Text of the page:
A further point to consider is that at this point, many Jews have already been eating zebu for many years. This itself provides cause not to prohibit its consumption - or to realize the implications of prohibiting it. After all, there is no mesorah whatsoever for turkey, which was unknown to Jews before discovered in America. For reasons that are not entirely clear (click here to learn more), Jews began to eat turkey. If turkey were discovered today for the first time, nobody would permit its consumption. But now that Jews have been eating it for many years, nobody will now declare it forbidden and thereby indict the many people who already ate it, especially since it is certainly not actually a non-kosher bird (see Netziv, Meshiv Davar, Y.D. 22). By the same token, it can be argued that we should not begin to prohibit zebu, an animal that many people have been eating for a long time. It is certainly not clear that, given the current reality, the Chazon Ish would prohibit its consumption.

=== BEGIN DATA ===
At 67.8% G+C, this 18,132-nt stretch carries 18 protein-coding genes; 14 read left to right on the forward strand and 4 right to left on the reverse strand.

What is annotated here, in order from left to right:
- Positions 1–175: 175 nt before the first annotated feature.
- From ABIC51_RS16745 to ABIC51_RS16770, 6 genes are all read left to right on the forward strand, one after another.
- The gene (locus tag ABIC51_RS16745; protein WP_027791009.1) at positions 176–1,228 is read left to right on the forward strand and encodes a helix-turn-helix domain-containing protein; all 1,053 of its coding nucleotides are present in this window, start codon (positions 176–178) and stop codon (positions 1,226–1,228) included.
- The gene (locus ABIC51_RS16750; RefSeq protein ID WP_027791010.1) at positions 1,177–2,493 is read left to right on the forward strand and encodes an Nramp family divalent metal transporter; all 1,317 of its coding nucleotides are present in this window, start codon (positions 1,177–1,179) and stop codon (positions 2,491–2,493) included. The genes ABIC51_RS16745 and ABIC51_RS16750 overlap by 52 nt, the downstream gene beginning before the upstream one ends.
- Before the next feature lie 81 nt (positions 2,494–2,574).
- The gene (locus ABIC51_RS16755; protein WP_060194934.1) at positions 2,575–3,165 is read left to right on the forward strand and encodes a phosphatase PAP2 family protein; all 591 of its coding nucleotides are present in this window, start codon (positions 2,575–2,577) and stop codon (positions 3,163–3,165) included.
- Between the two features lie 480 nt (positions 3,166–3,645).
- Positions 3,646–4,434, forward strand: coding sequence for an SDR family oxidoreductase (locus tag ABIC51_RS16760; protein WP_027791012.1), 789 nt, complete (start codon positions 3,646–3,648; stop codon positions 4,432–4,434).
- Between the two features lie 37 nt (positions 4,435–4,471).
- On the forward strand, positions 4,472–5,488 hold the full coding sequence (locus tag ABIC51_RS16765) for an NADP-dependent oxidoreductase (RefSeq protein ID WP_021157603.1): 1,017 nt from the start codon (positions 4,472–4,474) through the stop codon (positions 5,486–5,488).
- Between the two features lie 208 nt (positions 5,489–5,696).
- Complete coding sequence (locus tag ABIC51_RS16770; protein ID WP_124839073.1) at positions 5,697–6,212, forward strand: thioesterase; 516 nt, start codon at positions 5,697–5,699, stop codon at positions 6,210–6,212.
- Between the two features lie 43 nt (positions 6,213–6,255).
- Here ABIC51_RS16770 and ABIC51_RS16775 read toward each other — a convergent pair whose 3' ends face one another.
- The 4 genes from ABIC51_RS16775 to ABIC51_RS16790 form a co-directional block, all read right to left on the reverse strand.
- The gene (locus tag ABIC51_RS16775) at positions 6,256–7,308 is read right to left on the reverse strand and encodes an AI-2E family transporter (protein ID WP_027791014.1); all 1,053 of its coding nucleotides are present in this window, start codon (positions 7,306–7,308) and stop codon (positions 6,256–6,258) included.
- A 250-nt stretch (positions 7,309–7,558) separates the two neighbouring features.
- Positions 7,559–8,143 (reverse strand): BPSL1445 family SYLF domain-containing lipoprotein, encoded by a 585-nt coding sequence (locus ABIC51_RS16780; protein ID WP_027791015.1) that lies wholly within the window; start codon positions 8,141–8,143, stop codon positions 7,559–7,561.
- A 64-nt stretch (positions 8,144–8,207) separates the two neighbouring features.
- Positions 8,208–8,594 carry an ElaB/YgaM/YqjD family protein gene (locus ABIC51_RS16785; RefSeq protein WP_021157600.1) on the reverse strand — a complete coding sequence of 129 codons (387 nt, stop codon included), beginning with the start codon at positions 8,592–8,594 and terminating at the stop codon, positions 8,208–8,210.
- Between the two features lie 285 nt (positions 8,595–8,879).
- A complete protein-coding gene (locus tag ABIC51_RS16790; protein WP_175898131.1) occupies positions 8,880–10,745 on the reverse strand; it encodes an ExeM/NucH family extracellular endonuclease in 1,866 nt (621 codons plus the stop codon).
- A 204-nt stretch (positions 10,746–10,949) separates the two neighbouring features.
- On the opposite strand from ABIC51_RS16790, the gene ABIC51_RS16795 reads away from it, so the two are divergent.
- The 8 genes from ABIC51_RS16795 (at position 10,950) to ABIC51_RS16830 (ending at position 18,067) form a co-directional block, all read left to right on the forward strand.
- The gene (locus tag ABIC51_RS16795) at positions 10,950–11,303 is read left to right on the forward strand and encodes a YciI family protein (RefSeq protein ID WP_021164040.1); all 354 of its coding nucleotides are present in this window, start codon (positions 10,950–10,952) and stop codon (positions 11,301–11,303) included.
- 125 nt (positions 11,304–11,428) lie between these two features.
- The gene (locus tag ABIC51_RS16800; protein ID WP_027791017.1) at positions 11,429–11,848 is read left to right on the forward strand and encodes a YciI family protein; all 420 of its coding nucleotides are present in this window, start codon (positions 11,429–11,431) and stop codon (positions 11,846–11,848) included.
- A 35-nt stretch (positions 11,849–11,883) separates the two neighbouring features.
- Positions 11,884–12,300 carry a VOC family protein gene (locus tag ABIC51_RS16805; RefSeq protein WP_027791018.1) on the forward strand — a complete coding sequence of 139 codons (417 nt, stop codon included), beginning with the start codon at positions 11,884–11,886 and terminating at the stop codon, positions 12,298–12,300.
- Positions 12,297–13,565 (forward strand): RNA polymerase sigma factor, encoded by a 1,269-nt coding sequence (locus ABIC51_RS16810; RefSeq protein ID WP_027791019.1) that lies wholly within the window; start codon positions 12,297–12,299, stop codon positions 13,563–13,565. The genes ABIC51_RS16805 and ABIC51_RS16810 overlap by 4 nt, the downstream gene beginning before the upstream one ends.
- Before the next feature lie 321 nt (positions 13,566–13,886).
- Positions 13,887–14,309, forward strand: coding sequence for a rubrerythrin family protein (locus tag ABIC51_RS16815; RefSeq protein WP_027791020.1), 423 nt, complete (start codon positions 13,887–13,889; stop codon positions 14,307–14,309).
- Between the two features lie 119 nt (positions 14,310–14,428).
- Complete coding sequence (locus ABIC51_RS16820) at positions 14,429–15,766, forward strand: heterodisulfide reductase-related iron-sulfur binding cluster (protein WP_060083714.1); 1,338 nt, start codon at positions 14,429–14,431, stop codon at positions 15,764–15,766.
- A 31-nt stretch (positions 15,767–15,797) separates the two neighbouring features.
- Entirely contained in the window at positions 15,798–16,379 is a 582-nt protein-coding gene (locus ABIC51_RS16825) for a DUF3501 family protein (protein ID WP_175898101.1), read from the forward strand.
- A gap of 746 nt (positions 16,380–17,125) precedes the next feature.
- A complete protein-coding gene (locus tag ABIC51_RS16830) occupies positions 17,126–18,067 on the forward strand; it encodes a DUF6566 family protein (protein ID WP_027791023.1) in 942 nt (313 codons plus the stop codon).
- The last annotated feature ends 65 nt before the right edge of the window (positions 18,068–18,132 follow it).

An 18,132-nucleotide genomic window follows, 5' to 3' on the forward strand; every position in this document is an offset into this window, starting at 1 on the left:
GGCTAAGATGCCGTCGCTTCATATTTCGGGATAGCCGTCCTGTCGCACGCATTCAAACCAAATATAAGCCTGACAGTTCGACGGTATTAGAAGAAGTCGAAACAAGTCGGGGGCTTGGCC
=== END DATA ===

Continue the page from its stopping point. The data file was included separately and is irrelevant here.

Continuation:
In conclusion, according to many halachic authorities, no mesorah is required for mammals. According to one position, adopted by the Chazon Ish, a mesorah is indeed required for mammals. (Although some claim there to be a mesorah for zebu, others contest the validity of this mesorah.) However, even according to this position, it does not seem that the zebu is a "new type of animal," and it seems that it should still be permitted, especially since people have already been eating it for years. Nevertheless, some may wish to act stringently and refrain from eating an animal that in any way appears "new." Of the various different Batei Din in Israel, some have permitted the zebu, and others have prohibited it; however even the latter permit meat of cattle that have already been slaughtered, on the grounds that there is a slim likelihood of zebu blood being significantly involved..

Copyright by Rabbi Nosson Slifkin, If you would like permission to reproduce this essay, write to

For related discussion, see this article on buffalo and this article on turkey.